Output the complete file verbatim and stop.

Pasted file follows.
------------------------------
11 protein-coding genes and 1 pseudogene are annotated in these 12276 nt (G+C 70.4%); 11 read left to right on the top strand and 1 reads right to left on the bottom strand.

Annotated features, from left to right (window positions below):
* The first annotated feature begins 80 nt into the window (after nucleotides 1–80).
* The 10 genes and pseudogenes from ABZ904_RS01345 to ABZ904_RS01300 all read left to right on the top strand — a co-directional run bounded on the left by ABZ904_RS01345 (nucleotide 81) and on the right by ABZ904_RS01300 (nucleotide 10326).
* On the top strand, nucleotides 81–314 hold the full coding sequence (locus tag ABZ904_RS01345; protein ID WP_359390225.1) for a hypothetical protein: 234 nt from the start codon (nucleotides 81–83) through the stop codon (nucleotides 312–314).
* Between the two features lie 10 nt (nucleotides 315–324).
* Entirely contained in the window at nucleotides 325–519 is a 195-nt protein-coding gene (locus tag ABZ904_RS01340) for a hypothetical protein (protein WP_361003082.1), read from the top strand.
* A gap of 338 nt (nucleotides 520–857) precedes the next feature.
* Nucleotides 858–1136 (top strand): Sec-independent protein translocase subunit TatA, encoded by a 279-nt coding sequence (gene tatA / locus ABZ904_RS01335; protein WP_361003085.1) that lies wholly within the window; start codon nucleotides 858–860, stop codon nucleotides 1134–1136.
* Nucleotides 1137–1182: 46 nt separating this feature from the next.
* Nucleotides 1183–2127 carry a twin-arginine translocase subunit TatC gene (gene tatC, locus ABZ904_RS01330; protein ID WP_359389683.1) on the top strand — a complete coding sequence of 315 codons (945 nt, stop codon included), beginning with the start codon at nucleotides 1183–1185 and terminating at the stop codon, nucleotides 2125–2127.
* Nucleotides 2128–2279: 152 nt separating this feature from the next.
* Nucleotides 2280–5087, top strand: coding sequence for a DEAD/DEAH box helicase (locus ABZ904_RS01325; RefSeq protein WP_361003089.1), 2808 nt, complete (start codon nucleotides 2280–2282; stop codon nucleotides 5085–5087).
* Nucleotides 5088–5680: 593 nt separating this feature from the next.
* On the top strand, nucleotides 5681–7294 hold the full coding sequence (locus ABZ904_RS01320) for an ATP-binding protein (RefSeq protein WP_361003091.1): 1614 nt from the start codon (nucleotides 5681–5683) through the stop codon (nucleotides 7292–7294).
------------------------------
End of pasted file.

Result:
11 protein-coding genes and 1 pseudogene are annotated in these 12276 nt (G+C 70.4%); 11 read left to right on the top strand and 1 reads right to left on the bottom strand.

Annotated features, from left to right (window positions below):
* The first annotated feature begins 80 nt into the window (after nucleotides 1–80).
* The 10 genes and pseudogenes from ABZ904_RS01345 to ABZ904_RS01300 all read left to right on the top strand — a co-directional run bounded on the left by ABZ904_RS01345 (nucleotide 81) and on the right by ABZ904_RS01300 (nucleotide 10326).
* On the top strand, nucleotides 81–314 hold the full coding sequence (locus tag ABZ904_RS01345; protein ID WP_359390225.1) for a hypothetical protein: 234 nt from the start codon (nucleotides 81–83) through the stop codon (nucleotides 312–314).
* Between the two features lie 10 nt (nucleotides 315–324).
* Entirely contained in the window at nucleotides 325–519 is a 195-nt protein-coding gene (locus tag ABZ904_RS01340) for a hypothetical protein (protein WP_361003082.1), read from the top strand.
* A gap of 338 nt (nucleotides 520–857) precedes the next feature.
* Nucleotides 858–1136 (top strand): Sec-independent protein translocase subunit TatA, encoded by a 279-nt coding sequence (gene tatA / locus ABZ904_RS01335; protein WP_361003085.1) that lies wholly within the window; start codon nucleotides 858–860, stop codon nucleotides 1134–1136.
* Nucleotides 1137–1182: 46 nt separating this feature from the next.
* Nucleotides 1183–2127 carry a twin-arginine translocase subunit TatC gene (gene tatC, locus ABZ904_RS01330; protein ID WP_359389683.1) on the top strand — a complete coding sequence of 315 codons (945 nt, stop codon included), beginning with the start codon at nucleotides 1183–1185 and terminating at the stop codon, nucleotides 2125–2127.
* Nucleotides 2128–2279: 152 nt separating this feature from the next.
* Nucleotides 2280–5087, top strand: coding sequence for a DEAD/DEAH box helicase (locus ABZ904_RS01325; RefSeq protein WP_361003089.1), 2808 nt, complete (start codon nucleotides 2280–2282; stop codon nucleotides 5085–5087).
* Nucleotides 5088–5680: 593 nt separating this feature from the next.
* On the top strand, nucleotides 5681–7294 hold the full coding sequence (locus ABZ904_RS01320) for an ATP-binding protein (RefSeq protein WP_361003091.1): 1614 nt from the start codon (nucleotides 5681–5683) through the stop codon (nucleotides 7292–7294).